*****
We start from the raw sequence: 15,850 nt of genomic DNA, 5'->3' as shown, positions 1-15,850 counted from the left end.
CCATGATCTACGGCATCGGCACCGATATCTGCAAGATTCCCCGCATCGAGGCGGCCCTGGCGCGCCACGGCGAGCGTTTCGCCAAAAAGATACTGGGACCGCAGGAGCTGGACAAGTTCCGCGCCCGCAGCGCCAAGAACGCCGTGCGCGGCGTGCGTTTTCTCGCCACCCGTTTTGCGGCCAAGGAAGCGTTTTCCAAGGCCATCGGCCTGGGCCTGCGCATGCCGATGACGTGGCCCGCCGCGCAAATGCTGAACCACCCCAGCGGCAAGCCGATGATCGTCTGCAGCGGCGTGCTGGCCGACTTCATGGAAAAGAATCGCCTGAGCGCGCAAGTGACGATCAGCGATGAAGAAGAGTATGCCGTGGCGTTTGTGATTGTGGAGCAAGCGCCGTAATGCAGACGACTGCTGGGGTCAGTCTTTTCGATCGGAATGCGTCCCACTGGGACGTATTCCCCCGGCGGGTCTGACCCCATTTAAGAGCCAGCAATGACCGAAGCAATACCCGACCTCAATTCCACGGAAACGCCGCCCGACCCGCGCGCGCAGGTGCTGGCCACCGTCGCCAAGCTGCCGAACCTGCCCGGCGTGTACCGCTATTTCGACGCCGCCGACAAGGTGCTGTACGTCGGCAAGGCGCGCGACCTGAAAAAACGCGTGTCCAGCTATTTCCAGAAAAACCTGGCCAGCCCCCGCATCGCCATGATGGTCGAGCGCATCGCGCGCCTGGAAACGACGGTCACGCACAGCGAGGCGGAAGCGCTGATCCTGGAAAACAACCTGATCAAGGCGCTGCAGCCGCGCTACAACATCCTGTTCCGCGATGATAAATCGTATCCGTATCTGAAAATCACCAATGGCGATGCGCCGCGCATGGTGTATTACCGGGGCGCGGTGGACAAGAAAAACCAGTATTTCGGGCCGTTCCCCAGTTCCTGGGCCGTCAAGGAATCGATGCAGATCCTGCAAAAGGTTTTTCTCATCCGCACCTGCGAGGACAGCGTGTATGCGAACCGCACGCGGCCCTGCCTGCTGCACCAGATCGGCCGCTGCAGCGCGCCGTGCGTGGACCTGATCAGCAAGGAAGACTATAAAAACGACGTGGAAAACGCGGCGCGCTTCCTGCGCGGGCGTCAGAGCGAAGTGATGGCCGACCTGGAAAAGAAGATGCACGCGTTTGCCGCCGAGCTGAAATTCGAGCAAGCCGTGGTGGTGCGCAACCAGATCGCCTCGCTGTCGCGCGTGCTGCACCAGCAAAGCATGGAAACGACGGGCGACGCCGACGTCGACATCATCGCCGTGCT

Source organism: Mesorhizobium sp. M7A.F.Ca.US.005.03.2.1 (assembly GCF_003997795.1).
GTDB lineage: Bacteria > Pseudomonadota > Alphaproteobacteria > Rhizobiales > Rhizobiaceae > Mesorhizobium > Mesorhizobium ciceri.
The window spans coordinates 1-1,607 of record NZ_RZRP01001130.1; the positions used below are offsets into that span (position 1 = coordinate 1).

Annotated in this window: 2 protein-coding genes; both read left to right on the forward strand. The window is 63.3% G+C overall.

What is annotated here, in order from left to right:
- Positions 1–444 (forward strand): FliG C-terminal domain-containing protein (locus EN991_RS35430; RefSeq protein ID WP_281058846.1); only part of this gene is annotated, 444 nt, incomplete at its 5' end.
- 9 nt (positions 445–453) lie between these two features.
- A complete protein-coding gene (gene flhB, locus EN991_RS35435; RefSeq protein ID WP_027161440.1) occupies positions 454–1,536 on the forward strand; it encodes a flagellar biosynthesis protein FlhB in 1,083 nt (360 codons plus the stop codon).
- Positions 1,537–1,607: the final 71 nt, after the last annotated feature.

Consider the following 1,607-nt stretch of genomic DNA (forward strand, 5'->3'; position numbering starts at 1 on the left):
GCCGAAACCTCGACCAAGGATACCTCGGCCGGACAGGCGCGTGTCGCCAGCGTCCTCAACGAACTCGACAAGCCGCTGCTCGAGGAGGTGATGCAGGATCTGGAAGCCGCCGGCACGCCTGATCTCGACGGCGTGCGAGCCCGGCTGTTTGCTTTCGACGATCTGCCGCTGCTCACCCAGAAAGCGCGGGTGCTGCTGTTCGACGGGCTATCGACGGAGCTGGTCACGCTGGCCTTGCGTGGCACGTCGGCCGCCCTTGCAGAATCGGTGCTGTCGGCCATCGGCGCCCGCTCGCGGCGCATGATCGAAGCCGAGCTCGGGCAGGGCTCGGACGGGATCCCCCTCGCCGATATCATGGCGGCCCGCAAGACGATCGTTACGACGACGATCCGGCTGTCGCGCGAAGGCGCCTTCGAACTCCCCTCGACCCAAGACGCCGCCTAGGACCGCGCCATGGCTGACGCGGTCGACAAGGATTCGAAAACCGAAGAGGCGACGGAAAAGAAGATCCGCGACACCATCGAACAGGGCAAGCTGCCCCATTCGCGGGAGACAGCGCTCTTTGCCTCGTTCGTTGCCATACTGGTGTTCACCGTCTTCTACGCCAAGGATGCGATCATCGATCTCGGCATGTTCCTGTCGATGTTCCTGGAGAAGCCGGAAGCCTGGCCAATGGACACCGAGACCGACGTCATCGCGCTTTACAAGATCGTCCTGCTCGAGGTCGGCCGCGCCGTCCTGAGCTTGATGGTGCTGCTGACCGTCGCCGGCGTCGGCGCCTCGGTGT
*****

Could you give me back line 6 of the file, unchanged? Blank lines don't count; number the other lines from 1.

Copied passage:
Annotated in this window: 2 protein-coding genes; both read left to right on the forward strand. The window is 63.3% G+C overall.